Red14

Well-known member
I respectfully disagree with this perspective. I don't know what "certified" means but paying a professional to teach someone the physiological theory behind velocity increases can be well worth the investment. Unless the Dads have some college or pro experience, most dad coaches are tapped out of useful coaching when their kid is 14 or 15. On top of the normal, "I am tired of listening to Dad" stuff that all kids get, a new respected voice can be a helpful to making some headway on increasing velocity. Of course, all players have certain a threshold potential, but professional instructors can be instrumental with that player reaching his or even her (for softball pitching) potential
There is no doubt that "some" select players can gain advantages with this training. My real life experiences tell me that out of 10 kids who do this, 9 are wasting their time and parents money. Youth sports is a multi-million dollar industry made up of parents who over estimate their kids athletic prowless. 98% of youth athletes are typical kids who may be a high school athlete and only a very, very select few can attain any type of scholarship. Now that's not saying they can't play in college, but remember that outside of a few D1 sports, most are partial or no scholarship. Very few D1 college baseball programs offer more than a handful of full ride baseball scholarships.
 

Peak

Member
My feelings about driveline training for immature arms is strictly based on my knowledge of two very well respected high school programs in SWO who have embraced the program. They both have experienced many of their pitchers developing shoulder impingements. Something is not right if that is what is happening.
I agree with the immature arms not doing this type of program. Driveline also notices this, and offers a different program for players under 13 on their site. I think what you may be seeing are when coaches think they know better than most and try to use a system they are not prepared to teach, or disregard and push on to their players. Younger kids will do just about anything their coaches tell them to do without hesitation. I've noticed that with my son's team.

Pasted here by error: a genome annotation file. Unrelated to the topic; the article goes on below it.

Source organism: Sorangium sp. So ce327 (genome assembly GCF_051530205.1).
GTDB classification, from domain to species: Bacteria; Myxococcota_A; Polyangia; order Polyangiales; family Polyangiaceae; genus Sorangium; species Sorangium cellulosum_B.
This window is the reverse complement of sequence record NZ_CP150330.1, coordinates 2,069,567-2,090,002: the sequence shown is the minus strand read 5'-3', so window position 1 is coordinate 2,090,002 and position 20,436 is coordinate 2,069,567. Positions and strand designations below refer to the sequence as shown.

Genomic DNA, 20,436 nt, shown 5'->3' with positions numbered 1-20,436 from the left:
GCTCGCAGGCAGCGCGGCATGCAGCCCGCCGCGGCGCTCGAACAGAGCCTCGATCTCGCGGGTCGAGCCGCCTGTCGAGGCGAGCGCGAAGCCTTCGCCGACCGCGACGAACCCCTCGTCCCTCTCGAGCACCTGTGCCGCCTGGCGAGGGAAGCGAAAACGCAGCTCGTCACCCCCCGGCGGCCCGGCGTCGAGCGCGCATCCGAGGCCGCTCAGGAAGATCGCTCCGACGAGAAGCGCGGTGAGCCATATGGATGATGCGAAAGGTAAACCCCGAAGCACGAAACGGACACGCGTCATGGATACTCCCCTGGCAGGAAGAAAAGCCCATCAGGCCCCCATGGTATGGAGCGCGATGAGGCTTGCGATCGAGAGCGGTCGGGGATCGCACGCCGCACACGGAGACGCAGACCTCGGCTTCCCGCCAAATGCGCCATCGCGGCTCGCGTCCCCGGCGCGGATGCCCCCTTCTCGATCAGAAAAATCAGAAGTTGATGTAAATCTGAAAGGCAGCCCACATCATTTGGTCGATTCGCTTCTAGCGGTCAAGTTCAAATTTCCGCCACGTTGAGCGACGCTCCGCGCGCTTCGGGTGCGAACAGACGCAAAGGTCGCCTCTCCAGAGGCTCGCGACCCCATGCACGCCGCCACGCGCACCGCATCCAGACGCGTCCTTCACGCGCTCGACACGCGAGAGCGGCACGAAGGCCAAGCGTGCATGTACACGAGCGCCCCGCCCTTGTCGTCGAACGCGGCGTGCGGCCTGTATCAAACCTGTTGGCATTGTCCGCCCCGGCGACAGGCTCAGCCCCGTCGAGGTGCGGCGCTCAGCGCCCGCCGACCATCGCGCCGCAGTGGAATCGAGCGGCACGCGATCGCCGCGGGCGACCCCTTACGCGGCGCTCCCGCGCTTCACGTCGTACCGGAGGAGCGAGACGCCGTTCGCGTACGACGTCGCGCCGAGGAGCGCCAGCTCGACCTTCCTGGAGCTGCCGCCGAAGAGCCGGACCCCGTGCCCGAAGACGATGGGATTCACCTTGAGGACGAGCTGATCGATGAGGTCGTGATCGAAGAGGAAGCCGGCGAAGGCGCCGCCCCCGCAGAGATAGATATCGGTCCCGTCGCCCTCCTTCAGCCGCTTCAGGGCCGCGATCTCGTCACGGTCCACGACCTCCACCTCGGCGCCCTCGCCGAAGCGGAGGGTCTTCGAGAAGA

As Baseballfan20 mentioned, the program itself is mainly band work and excercises. Very little time is spent throwing weighted balls. It is more conditioning. But if the coaches are not trained/certified, or don't have a proper understanding of when/how to use the program, it will result in injuries. If kids are having shoulder problems, I would look at the coaches first to see what/how they are using this program.
 

BASESWIMPARENT

Well-known member
There is no doubt that "some" select players can gain advantages with this training. My real life experiences tell me that out of 10 kids who do this, 9 are wasting their time and parents money. Youth sports is a multi-million dollar industry made up of parents who over estimate their kids athletic prowless. 98% of youth athletes are typical kids who may be a high school athlete and only a very, very select few can attain any type of scholarship. Now that's not saying they can't play in college, but remember that outside of a few D1 sports, most are partial or no scholarship. Very few D1 college baseball programs offer more than a handful of full ride baseball scholarships.
My kid is in a JUCO situation that is very cheap and has maximum options. I will let you know how it goes.
 

BASESWIMPARENT

Well-known member
I agree with the immature arms not doing this type of program. Driveline also notices this, and offers a different program for players under 13 on their site. I think what you may be seeing are when coaches think they know better than most and try to use a system they are not prepared to teach, or disregard and push on to their players. Younger kids will do just about anything their coaches tell them to do without hesitation. I've noticed that with my son's team.
As Baseballfan20 mentioned, the program itself is mainly band work and excercises. Very little time is spent throwing weighted balls. It is more conditioning. But if the coaches are not trained/certified, or don't have a proper understanding of when/how to use the program, it will result in injuries. If kids are having shoulder problems, I would look at the coaches first to see what/how they are using this program.
The program that my kid follows is based on the Top Velocity program. They are starting to bring in some of the driveline drills with the arm acceleration portion. I am interested to see how both programs merge and diverge.